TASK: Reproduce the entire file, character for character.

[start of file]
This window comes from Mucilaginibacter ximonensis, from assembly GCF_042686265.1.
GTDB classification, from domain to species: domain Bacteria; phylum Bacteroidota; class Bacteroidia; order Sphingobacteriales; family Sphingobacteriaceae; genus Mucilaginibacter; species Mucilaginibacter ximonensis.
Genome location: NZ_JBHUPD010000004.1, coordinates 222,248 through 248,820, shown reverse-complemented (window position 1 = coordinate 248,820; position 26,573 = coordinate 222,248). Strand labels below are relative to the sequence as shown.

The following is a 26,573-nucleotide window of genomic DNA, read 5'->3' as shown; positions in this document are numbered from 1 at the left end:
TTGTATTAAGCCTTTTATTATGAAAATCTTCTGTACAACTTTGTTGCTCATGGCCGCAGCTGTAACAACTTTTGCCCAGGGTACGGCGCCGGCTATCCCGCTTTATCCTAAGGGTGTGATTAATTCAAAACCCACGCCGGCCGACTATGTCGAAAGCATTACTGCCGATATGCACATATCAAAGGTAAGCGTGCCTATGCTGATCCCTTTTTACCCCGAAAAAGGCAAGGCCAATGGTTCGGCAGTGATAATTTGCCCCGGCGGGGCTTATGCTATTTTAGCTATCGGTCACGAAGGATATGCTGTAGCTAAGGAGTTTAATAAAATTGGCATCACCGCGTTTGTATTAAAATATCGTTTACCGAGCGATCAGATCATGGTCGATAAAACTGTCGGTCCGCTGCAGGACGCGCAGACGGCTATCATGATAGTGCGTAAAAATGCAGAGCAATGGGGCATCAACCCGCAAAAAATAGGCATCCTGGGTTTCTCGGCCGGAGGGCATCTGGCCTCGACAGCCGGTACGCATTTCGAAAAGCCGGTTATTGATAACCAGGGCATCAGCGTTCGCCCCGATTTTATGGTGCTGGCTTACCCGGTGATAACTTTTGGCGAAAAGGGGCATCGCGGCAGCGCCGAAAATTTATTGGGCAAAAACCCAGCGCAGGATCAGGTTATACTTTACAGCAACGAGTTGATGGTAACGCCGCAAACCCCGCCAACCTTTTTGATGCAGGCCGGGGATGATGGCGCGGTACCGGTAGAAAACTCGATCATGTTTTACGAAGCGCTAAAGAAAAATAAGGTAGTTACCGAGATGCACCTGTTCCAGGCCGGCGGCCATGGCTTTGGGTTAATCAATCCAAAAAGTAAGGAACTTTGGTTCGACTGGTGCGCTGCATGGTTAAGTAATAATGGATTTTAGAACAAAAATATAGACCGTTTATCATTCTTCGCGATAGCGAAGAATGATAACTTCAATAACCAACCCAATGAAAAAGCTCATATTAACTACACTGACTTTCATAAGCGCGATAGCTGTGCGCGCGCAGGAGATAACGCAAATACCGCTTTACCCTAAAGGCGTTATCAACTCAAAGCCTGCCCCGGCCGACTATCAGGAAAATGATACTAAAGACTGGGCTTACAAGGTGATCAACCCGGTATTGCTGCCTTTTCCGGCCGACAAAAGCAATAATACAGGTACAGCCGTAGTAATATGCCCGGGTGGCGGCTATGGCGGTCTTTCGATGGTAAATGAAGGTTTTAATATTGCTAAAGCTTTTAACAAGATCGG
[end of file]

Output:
This window comes from Mucilaginibacter ximonensis, from assembly GCF_042686265.1.
GTDB classification, from domain to species: domain Bacteria; phylum Bacteroidota; class Bacteroidia; order Sphingobacteriales; family Sphingobacteriaceae; genus Mucilaginibacter; species Mucilaginibacter ximonensis.
Genome location: NZ_JBHUPD010000004.1, coordinates 222,248 through 248,820, shown reverse-complemented (window position 1 = coordinate 248,820; position 26,573 = coordinate 222,248). Strand labels below are relative to the sequence as shown.

The following is a 26,573-nucleotide window of genomic DNA, read 5'->3' as shown; positions in this document are numbered from 1 at the left end:
TTGTATTAAGCCTTTTATTATGAAAATCTTCTGTACAACTTTGTTGCTCATGGCCGCAGCTGTAACAACTTTTGCCCAGGGTACGGCGCCGGCTATCCCGCTTTATCCTAAGGGTGTGATTAATTCAAAACCCACGCCGGCCGACTATGTCGAAAGCATTACTGCCGATATGCACATATCAAAGGTAAGCGTGCCTATGCTGATCCCTTTTTACCCCGAAAAAGGCAAGGCCAATGGTTCGGCAGTGATAATTTGCCCCGGCGGGGCTTATGCTATTTTAGCTATCGGTCACGAAGGATATGCTGTAGCTAAGGAGTTTAATAAAATTGGCATCACCGCGTTTGTATTAAAATATCGTTTACCGAGCGATCAGATCATGGTCGATAAAACTGTCGGTCCGCTGCAGGACGCGCAGACGGCTATCATGATAGTGCGTAAAAATGCAGAGCAATGGGGCATCAACCCGCAAAAAATAGGCATCCTGGGTTTCTCGGCCGGAGGGCATCTGGCCTCGACAGCCGGTACGCATTTCGAAAAGCCGGTTATTGATAACCAGGGCATCAGCGTTCGCCCCGATTTTATGGTGCTGGCTTACCCGGTGATAACTTTTGGCGAAAAGGGGCATCGCGGCAGCGCCGAAAATTTATTGGGCAAAAACCCAGCGCAGGATCAGGTTATACTTTACAGCAACGAGTTGATGGTAACGCCGCAAACCCCGCCAACCTTTTTGATGCAGGCCGGGGATGATGGCGCGGTACCGGTAGAAAACTCGATCATGTTTTACGAAGCGCTAAAGAAAAATAAGGTAGTTACCGAGATGCACCTGTTCCAGGCCGGCGGCCATGGCTTTGGGTTAATCAATCCAAAAAGTAAGGAACTTTGGTTCGACTGGTGCGCTGCATGGTTAAGTAATAATGGATTTTAGAACAAAAATATAGACCGTTTATCATTCTTCGCGATAGCGAAGAATGATAACTTCAATAACCAACCCAATGAAAAAGCTCATATTAACTACACTGACTTTCATAAGCGCGATAGCTGTGCGCGCGCAGGAGATAACGCAAATACCGCTTTACCCTAAAGGCGTTATCAACTCAAAGCCTGCCCCGGCCGACTATCAGGAAAATGATACTAAAGACTGGGCTTACAAGGTGATCAACCCGGTATTGCTGCCTTTTCCGGCCGACAAAAGCAATAATACAGGTACAGCCGTAGTAATATGCCCGGGTGGCGGCTATGGCGGTCTTTCGATGGTAAATGAAGGTTTTAATATTGCTAAAGCTTTTAACAAGATCGG